Thursday, October 28, 2010
Soon - Joe Lapaglia
SCQ Rating: 67%
Joe Lapaglia’s hometown of Niagara Falls, NY, has always rung false to me as a Canadian whose hometown exists twenty-minutes shy of Niagara Falls, Ontario. That two distinct countries share the world-wonder made sense, given the Falls’ proximity to the border, but driving over a bridge from one Niagara Falls to another – essentially leaving a country and yet not the city’s namesake – became a source of childhood confusion. Why have two entities right next to each other that pride themselves on the exact same thing? In short: because they still feel and look different. Whereas Canada’s half of the Falls became overrun with tacky sideshows and tourist-traps, the American side subsists on a quieter, suburban backdrop.
Joe Lapaglia exists on a similar parallel with Ben Chasny, also known as Six Organs of Admittance, in that both acts circle the same well of inspiration. Longform guitar jams weave delicately over coarse, sometimes abrupt, collages of noise and ambience while Lapaglia rasps in a softer, confident tone. ‘Days You’ve Left’ effectively encapsulates this streamlined take on Chasny’s aura, as fluently plucked acoustic-strings form a backbone of autumnal regret that eventually turns into a distortion-blurred wrath. These aurally abusive outbursts typically show up unannounced, preceding both the otherwise lovely ‘Soon Will Come’ and ‘Here, We Will Bury Our Memories’ without really playing into either song’s construction. To redeem these thrashing moments of disconnect, ‘In the Wake’ ties the sonic fury into its mood, allowing the electric to latch onto a momentum already worked-up via Lapaglia’s trusted acoustic. Even when faced with the psyched-out lead guitar of ‘Beyond the Edges’, no foul-play exists in Soon’s evocation of Six Organs of Admittance. Lapaglia avoids venturing into some of Chasny’s international influences and, besides, songs like ‘Somewhere, Tennessee’ display a soothing, textural focus that would disagree with Chasny’s malevolent side. If Lapaglia’s compositional efforts are purposefully so leveled, it would benefit this hour-length record to feature an occasional songwriting curveball for narrative’s sake. With each track so meditative and static, Soon illustrates a forested plateau lacking either an origin or exit sign.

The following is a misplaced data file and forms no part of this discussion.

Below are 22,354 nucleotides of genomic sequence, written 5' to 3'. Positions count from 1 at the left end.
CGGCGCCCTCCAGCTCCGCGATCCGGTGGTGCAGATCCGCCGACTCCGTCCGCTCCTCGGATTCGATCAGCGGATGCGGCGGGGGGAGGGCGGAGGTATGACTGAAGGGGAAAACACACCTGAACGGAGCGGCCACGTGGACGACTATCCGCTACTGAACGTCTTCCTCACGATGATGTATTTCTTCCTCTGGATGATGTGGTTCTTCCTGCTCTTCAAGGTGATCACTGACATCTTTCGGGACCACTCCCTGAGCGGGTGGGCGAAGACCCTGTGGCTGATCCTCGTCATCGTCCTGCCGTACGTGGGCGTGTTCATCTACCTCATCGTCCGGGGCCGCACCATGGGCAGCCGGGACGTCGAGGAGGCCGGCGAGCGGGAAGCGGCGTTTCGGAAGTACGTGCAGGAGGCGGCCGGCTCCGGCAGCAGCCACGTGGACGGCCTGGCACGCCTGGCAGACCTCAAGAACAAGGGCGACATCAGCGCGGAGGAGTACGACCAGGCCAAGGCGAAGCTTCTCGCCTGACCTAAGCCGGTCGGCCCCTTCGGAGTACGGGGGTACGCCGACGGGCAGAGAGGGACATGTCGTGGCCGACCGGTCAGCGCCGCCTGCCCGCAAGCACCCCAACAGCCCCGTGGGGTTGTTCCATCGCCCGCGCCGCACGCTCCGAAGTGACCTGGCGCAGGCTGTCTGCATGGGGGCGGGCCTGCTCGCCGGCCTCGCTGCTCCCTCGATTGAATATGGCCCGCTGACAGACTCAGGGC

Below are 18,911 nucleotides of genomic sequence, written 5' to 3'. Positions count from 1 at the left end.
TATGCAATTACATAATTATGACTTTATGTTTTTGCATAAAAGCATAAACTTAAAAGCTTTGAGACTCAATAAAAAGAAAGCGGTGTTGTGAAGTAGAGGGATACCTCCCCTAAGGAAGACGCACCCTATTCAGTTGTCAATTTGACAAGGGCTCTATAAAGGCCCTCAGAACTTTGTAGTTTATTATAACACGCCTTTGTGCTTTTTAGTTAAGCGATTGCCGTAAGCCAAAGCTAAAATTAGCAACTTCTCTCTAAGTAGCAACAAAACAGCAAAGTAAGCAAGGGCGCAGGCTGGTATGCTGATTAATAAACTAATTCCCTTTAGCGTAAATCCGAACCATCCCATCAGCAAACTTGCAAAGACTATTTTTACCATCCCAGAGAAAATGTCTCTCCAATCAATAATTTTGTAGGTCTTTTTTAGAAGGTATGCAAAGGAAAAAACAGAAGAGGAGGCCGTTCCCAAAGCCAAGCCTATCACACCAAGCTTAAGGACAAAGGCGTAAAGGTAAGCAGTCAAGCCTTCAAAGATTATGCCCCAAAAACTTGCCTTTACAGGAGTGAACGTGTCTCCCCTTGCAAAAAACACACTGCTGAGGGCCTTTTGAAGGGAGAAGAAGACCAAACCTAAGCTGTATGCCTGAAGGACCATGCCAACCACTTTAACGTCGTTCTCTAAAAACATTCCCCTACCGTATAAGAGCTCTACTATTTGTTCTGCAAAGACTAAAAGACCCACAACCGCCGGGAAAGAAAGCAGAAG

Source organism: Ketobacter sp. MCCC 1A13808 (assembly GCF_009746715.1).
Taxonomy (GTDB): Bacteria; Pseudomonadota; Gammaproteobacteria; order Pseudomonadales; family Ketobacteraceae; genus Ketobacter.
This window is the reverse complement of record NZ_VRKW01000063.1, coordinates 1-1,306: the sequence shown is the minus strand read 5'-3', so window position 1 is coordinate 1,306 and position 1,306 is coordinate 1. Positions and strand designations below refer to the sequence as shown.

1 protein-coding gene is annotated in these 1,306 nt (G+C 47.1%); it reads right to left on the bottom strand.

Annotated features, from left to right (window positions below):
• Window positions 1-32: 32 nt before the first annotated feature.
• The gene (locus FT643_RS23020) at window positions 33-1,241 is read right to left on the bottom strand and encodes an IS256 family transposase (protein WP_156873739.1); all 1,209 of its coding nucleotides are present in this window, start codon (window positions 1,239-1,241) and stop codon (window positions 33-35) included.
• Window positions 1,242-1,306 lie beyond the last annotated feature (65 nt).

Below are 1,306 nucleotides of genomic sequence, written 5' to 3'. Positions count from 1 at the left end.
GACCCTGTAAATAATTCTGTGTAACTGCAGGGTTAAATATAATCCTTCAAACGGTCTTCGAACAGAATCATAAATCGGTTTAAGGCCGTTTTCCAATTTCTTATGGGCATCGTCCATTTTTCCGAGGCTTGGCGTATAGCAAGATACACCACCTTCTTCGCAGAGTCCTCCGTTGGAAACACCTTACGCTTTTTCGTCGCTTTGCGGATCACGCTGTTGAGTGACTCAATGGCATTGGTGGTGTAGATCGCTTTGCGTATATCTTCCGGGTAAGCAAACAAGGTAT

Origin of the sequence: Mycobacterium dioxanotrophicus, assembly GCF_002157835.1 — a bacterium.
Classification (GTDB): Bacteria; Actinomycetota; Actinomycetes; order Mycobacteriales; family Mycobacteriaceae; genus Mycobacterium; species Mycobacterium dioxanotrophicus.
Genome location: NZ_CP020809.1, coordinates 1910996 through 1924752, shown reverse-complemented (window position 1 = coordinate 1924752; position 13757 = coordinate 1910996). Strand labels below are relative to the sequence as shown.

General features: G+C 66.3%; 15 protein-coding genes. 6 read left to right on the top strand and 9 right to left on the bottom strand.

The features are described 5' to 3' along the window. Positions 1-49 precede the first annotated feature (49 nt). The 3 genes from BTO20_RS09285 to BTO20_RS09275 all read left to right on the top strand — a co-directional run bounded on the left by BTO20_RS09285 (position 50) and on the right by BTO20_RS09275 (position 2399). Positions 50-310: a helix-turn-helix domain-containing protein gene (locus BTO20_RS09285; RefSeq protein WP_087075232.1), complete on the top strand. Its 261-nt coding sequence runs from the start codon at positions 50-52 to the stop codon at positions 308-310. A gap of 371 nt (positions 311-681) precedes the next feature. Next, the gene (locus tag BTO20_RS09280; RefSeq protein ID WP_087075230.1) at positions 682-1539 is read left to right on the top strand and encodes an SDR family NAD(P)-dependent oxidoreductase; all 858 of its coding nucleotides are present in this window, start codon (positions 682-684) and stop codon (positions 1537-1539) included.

Despite his rock-oriented set-up, Joe Lapaglia belongs on Moodgadget because, even without a heavy dependence on electronics, his music possesses that hypnotic quality the New York-slash-Michigan label is respected for. Soon proves that there’s no shortage of room left to wade in today’s brooding psych-folk well; if you’re a fan of what’s come before, don’t hesitate to cross this bridge.